Facebook and Google are separately considering a tie-up with Skype, according to anonymous sources.
Web video conferencing service Skype delayed its initial public offering after Facebook CEO Mark Zuckerberg took part in internal discussions about buying Skype, one source told Reuters.
Facebook has reached out to Skype about forming a joint venture, while Google has done the same, according to a second source.
The discussions are in early stages and there is no indication yet which option the companies favour, both sources said.
A Skype deal could be valued at $3-$4 billion and experts expect Skype's IPO to raise about $1 billion.
Although an IPO is still in the cards for the second half of 2011, Skype remains in discussions with other companies, two of the sources said.
If it goes through, a Skype IPO would be one of the most hotly anticipated debuts by a US technology company this year.
A Skype - Facebook partnership would see the social network's user base expand and grow in international markets where the video conference service is popular, while encouraging its half-billion existing users to remain active and connected to the online community.
Facebook can also add another service onto its menu, which is seen as a crucial addition as many mobile devices like smartphones and tablets now come equipped with front-facing cameras.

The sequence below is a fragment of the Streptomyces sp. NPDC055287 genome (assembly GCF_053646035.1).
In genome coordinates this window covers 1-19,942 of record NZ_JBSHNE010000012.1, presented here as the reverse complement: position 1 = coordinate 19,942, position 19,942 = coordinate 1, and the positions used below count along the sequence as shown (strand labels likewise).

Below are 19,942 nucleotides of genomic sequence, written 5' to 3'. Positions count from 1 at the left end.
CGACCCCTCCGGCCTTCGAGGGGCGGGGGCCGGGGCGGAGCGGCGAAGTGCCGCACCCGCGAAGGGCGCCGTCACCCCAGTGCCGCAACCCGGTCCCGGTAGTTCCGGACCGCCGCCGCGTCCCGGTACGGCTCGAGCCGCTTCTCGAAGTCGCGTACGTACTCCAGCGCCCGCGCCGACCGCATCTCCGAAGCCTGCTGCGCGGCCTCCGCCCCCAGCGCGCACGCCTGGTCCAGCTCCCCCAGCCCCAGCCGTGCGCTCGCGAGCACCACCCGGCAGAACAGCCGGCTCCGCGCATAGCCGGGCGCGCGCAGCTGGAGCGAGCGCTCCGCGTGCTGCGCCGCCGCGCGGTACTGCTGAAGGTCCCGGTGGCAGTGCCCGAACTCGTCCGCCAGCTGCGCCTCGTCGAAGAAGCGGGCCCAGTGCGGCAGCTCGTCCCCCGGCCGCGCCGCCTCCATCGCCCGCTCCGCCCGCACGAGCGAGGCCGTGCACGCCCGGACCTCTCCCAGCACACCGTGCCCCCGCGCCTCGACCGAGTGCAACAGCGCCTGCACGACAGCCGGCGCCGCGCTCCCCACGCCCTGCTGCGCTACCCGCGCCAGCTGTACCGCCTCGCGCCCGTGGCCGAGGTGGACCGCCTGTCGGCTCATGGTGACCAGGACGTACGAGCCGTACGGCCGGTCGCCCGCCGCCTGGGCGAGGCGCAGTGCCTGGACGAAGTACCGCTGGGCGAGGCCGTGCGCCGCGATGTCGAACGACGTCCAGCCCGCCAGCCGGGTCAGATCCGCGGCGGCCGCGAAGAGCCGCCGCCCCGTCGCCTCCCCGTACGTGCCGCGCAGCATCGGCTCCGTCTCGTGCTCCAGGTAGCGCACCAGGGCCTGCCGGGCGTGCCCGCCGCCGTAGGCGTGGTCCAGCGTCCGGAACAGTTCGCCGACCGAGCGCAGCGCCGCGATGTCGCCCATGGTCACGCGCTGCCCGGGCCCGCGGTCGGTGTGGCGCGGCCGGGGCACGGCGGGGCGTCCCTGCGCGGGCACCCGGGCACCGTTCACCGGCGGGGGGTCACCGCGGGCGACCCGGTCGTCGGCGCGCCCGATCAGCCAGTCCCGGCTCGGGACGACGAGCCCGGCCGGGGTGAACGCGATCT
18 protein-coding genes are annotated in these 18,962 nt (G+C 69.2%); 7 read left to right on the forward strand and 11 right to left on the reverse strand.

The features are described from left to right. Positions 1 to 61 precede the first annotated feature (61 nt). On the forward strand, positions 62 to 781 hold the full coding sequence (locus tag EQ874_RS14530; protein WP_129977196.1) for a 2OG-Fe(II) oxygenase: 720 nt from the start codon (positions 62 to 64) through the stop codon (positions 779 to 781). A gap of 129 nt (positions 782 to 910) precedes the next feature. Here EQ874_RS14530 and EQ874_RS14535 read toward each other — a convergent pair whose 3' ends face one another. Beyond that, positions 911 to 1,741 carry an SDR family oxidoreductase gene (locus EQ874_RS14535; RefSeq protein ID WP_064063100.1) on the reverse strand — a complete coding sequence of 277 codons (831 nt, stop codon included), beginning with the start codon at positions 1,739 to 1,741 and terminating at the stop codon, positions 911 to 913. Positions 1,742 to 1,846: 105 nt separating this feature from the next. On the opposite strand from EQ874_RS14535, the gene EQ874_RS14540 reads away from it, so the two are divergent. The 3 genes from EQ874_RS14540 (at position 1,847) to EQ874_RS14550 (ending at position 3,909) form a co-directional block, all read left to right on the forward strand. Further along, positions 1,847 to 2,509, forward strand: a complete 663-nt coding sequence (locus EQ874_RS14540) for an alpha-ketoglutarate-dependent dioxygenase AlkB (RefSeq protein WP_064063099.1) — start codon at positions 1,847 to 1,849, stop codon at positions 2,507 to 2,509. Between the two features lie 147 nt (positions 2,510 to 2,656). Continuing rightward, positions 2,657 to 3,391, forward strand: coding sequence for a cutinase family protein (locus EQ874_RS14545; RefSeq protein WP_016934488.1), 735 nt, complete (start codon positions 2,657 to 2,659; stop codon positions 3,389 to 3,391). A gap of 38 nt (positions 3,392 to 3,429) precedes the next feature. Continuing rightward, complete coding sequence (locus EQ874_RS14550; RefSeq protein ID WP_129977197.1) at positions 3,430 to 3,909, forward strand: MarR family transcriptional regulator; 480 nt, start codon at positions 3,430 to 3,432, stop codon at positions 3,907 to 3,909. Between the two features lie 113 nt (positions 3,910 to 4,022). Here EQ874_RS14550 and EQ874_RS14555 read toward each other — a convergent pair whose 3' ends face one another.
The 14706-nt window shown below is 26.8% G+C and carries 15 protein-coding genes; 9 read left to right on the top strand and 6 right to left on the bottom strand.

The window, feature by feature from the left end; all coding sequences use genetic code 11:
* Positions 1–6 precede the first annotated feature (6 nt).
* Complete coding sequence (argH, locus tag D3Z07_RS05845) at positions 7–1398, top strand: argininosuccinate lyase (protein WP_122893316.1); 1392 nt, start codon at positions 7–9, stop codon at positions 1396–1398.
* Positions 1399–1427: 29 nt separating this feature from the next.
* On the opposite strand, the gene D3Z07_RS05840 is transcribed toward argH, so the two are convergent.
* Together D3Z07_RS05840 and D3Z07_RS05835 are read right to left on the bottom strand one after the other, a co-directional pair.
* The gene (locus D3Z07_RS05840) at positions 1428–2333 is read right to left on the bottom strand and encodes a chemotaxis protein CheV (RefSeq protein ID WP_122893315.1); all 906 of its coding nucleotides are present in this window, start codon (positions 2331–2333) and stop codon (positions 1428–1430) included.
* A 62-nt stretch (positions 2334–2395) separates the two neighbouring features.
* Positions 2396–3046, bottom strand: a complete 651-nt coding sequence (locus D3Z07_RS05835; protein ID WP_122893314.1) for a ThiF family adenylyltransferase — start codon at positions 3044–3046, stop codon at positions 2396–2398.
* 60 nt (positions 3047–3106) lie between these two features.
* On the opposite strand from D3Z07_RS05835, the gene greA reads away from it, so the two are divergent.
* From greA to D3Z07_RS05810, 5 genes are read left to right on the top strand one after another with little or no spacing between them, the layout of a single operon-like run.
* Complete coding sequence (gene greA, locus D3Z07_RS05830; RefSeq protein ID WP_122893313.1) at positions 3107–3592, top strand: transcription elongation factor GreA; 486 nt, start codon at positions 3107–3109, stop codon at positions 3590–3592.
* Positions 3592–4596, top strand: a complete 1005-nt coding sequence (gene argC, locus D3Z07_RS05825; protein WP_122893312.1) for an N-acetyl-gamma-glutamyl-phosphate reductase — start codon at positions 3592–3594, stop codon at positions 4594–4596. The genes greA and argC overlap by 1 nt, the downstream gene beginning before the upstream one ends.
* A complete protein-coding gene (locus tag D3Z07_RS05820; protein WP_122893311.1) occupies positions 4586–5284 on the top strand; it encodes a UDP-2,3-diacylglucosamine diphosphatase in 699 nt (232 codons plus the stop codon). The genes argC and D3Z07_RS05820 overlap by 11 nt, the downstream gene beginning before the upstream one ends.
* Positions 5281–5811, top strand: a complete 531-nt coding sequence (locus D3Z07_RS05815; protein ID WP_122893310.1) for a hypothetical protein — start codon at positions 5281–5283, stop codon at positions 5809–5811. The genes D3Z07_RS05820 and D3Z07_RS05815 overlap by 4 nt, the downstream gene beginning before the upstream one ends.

"It puts Facebook two steps ahead of Google because of the number of Skype users," said Trip Chowdhry, an analyst with Global Equities Research.
"In your social network, you will now have another very compelling service - Skype," he added.
Analysts say that teaming up with Facebook would make more sense for Skype than choosing Google, which already has a similar service - Google Voice.
Skype had about 124 million connected users every month last year, including 8.1 million paying customers who used Skype to make calls to traditional phones at discounted rates.
Analysts have said that while Skype's growth has been impressive, investors would be cautious about its prospects for revenue growth due to the size of its base of nonpaying customers.
Skype, founded in 2003, filed a registration statement to go public last August and chief executive Tony Bates put the eagerly anticipated IPO on hold until the second half of 2011.
Rivals including Apple and Google have made forays into Skype's territory, undercutting its value.
Facebook and Skype would benefit from each other's large community of users but neither has proven revenue models, said a third source.
Skype and Google declined to comment, while Facebook was not immediately available to comment.